At the start of next school year I will be embarking on my first assistant principalship. I have observed lots of current assistant principals and I have spoken with even more; a big part of the assistant principal’s job is to handle discipline.
As a German teacher for 6 years, I recall only having to write up (give a referral) to 7 students. That’s not bad, a little more than 1 per year! I also recognize that I had some really awesome students who ELECTED to take my class. No students were being forced to learn German from the crazy guy with blond hair who used fly swatters in class.
As my role changes next year, I have been doing a lot of thinking about how to handle discipline, as well as what my discipline philosophy is. As a classroom teacher I never wanted to write a student up unless it was absolutely necessary. I felt that if I wrote a student up I was “passing the buck” and ultimately missing out on an opportunity to build a stronger and more positive relationship with that student.
On the other hand, I know some teachers who don’t hesitate to write a student up because they feel it is the principal’s job to handle discipline issues, not the teacher’s job. Then there are those teachers who want the “book” both literally and figuratively thrown at some students, and if the book doesn’t work they want the “hammer” dropped with King Leonidas from the movie 300 type force.
Now, I know there are certain circumstances and situations where the book and hammer need to be deployed, but how many times do we see the same students over and over getting the same kind of discipline repeatedly? If the discipline consequences didn’t work and were ineffective the first 3 times then it might work the 4th time right, I think not! Treating students and school discipline as “black and white” scenarios just don’t seem to be working…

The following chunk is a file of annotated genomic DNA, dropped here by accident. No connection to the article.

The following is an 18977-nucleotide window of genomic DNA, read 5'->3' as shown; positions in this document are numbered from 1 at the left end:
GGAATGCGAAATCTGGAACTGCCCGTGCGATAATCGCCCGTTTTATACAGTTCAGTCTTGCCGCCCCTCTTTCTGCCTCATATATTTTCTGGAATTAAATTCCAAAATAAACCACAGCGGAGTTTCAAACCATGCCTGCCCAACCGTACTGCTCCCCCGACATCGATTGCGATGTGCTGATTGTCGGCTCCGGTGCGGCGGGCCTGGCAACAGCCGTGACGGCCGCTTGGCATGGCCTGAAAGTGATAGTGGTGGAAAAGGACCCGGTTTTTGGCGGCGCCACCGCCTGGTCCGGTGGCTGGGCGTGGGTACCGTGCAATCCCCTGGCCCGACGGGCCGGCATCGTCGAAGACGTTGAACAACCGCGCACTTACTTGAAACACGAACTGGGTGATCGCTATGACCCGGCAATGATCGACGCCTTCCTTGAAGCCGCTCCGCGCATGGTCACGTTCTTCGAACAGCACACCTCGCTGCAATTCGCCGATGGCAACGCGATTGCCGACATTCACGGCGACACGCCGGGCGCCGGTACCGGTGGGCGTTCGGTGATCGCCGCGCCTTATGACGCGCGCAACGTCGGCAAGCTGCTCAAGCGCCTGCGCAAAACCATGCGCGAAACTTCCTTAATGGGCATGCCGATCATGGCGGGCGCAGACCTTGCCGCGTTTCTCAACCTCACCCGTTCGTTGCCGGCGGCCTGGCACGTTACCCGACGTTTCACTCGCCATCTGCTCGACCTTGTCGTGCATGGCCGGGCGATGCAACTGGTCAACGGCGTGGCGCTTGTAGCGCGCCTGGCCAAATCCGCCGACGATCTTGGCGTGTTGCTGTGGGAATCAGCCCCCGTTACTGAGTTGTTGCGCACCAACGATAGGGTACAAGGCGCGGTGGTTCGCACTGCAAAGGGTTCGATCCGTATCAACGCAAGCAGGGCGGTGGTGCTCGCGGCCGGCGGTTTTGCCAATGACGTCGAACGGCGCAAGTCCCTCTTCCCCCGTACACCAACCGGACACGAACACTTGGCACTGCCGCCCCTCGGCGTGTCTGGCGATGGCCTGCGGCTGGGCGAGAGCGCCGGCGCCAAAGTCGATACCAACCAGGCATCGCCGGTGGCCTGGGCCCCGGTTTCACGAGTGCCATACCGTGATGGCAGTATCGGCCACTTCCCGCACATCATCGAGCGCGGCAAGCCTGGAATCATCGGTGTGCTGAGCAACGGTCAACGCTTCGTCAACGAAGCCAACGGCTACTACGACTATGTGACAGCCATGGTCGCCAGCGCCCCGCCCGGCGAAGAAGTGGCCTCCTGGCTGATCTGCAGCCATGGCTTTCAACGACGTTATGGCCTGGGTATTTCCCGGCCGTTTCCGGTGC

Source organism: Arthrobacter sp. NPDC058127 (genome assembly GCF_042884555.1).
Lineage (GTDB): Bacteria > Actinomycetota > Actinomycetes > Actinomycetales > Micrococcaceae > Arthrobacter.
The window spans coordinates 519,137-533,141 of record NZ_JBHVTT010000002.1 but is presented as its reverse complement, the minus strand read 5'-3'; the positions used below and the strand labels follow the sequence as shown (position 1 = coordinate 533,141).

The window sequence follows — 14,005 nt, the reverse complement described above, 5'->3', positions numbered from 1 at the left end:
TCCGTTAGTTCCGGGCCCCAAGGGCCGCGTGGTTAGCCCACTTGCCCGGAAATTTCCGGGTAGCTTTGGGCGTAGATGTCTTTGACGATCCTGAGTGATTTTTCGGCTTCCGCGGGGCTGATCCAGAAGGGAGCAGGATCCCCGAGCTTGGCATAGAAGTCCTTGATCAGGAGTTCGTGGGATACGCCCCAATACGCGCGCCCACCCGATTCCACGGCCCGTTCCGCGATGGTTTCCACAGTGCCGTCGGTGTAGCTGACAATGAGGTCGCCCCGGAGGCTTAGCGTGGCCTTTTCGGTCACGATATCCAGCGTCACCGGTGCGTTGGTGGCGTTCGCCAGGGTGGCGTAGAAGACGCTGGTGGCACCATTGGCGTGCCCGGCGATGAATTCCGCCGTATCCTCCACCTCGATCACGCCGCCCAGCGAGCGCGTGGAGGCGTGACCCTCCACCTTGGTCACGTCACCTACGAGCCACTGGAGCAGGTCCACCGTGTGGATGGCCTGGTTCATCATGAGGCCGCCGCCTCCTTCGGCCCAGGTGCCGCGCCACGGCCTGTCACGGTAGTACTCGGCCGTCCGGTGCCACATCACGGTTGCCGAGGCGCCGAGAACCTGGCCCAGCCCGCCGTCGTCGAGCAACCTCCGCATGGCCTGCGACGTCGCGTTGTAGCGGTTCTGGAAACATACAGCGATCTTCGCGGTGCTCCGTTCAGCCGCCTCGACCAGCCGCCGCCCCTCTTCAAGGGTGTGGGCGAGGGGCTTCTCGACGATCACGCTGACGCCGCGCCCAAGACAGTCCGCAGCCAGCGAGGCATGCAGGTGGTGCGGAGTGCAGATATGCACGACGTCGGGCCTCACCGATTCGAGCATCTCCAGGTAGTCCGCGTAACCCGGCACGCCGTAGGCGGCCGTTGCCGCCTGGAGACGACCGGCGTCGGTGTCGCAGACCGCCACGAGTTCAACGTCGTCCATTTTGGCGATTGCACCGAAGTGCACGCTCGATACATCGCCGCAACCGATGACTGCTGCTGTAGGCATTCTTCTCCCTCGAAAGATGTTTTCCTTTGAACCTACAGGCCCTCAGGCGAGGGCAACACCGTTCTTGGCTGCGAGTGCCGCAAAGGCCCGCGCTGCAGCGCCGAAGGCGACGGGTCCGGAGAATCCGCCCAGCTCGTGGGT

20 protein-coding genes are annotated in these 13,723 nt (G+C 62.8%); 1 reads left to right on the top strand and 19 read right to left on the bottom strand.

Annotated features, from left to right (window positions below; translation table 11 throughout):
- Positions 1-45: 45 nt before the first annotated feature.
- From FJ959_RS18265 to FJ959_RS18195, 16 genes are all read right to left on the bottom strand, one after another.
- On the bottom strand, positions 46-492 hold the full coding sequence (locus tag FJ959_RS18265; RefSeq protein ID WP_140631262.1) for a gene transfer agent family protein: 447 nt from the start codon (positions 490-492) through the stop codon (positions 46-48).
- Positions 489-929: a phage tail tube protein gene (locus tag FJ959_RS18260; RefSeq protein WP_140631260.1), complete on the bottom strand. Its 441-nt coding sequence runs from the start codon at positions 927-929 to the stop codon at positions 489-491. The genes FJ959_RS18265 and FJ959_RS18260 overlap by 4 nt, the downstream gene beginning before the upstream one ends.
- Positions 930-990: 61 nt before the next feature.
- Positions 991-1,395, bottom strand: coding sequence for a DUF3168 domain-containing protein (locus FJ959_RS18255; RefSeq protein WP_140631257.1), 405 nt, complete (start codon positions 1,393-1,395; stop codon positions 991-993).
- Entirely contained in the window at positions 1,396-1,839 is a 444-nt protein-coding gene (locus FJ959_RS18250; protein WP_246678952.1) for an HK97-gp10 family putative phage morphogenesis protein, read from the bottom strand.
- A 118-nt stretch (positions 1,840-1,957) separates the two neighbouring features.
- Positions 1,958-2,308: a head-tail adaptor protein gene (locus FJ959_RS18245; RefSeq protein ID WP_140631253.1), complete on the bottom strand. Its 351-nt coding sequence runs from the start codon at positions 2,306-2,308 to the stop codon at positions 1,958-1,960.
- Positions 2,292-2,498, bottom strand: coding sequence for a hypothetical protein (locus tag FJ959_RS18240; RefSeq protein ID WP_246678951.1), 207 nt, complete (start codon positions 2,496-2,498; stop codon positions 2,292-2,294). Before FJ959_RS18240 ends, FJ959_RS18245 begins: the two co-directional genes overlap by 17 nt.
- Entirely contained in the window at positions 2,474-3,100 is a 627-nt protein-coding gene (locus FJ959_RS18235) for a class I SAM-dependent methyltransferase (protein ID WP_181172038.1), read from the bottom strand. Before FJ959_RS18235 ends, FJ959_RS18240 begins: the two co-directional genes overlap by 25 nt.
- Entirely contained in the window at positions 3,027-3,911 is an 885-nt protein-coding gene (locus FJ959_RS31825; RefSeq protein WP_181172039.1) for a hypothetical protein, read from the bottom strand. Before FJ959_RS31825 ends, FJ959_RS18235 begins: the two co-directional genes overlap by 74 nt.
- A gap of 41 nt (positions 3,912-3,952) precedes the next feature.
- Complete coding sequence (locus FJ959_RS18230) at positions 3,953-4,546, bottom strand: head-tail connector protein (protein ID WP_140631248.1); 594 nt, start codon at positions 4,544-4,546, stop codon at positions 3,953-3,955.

If a student skips school we probably shouldn’t give the kid out-of-school suspension for 3 days. If a student is late to class or unprepared we probably shouldn’t put the kid in in-school-suspension for 3 days. I know these scenarios seem funny, but they are happening ALL THE TIME in our schools.
Too often I think our discipline policies are reactive, rather than putting structures and steps in place to be proactive. Additionally, I find there needs to be a healthy balance of teacher/administrator collaboration on ways to address discipline in an educational setting. I also think we are working in isolation too often, when in fact we need to be working together to help out some of our most needy students. EVERYBODY IS ON THE SAME TEAM!
Yesterday I read this great article titled, “More schools rethinking zero-tolerance discipline stand,” which led me to writing this post. Perhaps I am being naive and I don’t fully understand what it means to be a disciplinarian, but there is a tiny part of me who thinks we might be missing a great opportunity to help those students who really need us the most by “rethinking” the ways we address discipline.